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Philadelphia, PA – A new report by Demos and PennPIRG finds that Pennsylvanian’s lives, health and livelihoods would be at risk if so-called “regulatory reform” proposals were to become law, slowing or stopping the regulatory process. The new report details the number of Pennsylvanians harmed by just a one-year delay in the creation of three popular upcoming rulemakings.
Key findings from “Pennsylvania Lives at Risk:”
--As many as 3,890 preventable deaths and 84,539 preventable asthma attacks among Pennsylvania children for each year the government fails to update the restriction on levels of toxic soot in our air.
--As many as 414,000 preventable illnesses from contaminated food for each year the government fails to enact new rules to avoid produce contamination.
--78,030 cancer patients at risk of being denied health insurance for each year of delay in creating rules prohibiting health insurance companies from refusing to issue insurance to people with pre-existing conditions.
“This report demonstrates that the ‘regulatory reform’ proposals being considered by Congress are a serious threat to Pennsylvanians,” explained Alana Miller, Program Associate at PennPIRG. “Policymakers should resist efforts by powerful special interests to weaken public health and consumer safety rules. The need for consumer safety should not be a political question or a partisan issue.”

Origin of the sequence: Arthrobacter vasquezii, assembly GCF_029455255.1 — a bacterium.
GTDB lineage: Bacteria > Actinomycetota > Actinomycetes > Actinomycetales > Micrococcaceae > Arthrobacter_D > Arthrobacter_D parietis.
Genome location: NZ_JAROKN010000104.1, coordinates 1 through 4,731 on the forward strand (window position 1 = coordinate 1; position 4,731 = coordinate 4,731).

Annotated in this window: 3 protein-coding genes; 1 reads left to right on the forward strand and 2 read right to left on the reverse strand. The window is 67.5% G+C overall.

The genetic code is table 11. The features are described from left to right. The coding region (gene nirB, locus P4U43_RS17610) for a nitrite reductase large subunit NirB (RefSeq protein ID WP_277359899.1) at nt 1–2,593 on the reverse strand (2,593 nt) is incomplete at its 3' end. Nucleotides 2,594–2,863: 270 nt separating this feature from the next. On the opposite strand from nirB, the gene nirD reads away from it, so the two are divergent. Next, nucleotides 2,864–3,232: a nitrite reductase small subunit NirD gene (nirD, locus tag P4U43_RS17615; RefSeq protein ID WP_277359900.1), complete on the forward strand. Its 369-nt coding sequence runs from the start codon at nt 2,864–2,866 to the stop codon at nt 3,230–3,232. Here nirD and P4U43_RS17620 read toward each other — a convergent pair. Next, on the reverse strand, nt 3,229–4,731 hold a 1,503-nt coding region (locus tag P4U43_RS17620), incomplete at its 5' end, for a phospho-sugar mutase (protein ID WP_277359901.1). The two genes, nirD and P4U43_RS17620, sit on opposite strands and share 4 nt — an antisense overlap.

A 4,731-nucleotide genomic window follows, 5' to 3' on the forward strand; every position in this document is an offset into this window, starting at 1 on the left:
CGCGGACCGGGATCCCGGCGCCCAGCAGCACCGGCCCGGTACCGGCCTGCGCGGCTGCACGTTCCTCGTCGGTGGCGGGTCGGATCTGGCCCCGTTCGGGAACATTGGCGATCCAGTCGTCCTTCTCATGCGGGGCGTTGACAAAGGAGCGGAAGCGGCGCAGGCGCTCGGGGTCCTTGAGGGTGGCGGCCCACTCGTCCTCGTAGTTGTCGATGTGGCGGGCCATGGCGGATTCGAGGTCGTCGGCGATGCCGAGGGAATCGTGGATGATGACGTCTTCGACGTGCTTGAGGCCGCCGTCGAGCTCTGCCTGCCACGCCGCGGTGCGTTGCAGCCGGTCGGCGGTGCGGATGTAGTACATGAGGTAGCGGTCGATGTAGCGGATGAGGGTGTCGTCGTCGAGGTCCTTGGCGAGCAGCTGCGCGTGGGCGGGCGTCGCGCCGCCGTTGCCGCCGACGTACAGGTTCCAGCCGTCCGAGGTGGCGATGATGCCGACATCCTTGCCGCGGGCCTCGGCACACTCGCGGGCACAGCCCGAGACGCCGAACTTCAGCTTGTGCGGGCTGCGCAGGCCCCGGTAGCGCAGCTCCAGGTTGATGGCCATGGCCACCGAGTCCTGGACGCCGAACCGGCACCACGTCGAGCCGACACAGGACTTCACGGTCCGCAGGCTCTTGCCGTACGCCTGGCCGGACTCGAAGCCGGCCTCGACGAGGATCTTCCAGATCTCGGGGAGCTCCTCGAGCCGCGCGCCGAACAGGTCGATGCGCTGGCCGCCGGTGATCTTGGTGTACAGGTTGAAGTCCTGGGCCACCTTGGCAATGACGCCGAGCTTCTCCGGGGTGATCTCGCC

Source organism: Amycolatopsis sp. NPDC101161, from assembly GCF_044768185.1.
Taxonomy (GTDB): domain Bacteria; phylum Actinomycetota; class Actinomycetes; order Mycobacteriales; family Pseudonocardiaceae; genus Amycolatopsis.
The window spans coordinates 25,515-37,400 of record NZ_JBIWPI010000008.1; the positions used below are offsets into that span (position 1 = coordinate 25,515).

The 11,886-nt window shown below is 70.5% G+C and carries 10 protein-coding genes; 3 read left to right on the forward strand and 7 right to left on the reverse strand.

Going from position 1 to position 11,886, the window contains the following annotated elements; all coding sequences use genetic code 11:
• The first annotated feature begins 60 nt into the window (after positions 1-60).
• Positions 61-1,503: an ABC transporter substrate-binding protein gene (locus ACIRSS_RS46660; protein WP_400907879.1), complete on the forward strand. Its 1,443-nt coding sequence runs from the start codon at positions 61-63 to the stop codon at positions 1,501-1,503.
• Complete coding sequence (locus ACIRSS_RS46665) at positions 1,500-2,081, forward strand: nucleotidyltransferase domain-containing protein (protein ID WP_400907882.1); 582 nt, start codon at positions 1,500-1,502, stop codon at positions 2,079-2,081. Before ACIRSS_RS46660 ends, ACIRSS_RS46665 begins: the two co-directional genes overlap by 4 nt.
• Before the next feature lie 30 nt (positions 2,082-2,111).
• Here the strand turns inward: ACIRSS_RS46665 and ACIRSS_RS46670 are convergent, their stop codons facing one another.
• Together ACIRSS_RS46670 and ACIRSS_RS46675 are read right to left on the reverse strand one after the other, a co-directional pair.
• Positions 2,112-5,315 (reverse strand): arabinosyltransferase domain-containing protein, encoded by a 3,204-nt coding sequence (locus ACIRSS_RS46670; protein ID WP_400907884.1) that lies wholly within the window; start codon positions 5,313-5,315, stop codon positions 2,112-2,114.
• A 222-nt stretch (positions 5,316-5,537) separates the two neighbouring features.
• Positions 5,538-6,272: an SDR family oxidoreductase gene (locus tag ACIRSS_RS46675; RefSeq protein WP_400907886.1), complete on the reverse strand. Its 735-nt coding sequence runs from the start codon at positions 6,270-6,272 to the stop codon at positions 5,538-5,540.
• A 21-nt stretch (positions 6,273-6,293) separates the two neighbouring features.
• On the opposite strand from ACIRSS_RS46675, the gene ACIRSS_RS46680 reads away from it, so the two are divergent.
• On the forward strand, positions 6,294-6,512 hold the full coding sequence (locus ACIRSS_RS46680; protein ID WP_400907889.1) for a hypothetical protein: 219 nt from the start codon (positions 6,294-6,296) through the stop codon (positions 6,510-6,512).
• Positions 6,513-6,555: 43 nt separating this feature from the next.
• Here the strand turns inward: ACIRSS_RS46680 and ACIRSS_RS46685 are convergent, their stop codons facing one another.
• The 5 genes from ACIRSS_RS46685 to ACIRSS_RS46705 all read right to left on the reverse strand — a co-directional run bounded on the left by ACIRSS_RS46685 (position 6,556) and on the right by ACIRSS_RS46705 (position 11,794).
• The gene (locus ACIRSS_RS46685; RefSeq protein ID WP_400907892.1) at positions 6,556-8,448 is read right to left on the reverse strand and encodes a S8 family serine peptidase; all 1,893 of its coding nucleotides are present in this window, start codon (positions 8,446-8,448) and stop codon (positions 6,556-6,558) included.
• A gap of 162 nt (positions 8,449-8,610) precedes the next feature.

“The negative consequences of the industry-backed ‘regulatory reform’ proposals should they become law are difficult to overstate,” said Ben Peck, Demos Senior Legislative and Policy Associate. “These proposals would have a profound impact on our daily lives—from our first breath in the morning to the food we eat throughout the day. Without government safeguards, experience has shown that industry will cut corners in pursuit of short-term profit. Electric utilities will foul our air, and food processors will neglect the safety procedures needed to keep our food free of contamination. Proponents of ‘regulatory reform’ minimize the real-world impact of the years added to the basic regulatory process because of the new red tape these proposals would create. Our analysis shows how every year of delay costs American lives.”
The vinyl chloride spill in Paulsboro, N.J., was a sobering reminder of the threat of toxic spills. Tell the EPA: Keep our communities safe from toxic accidents.
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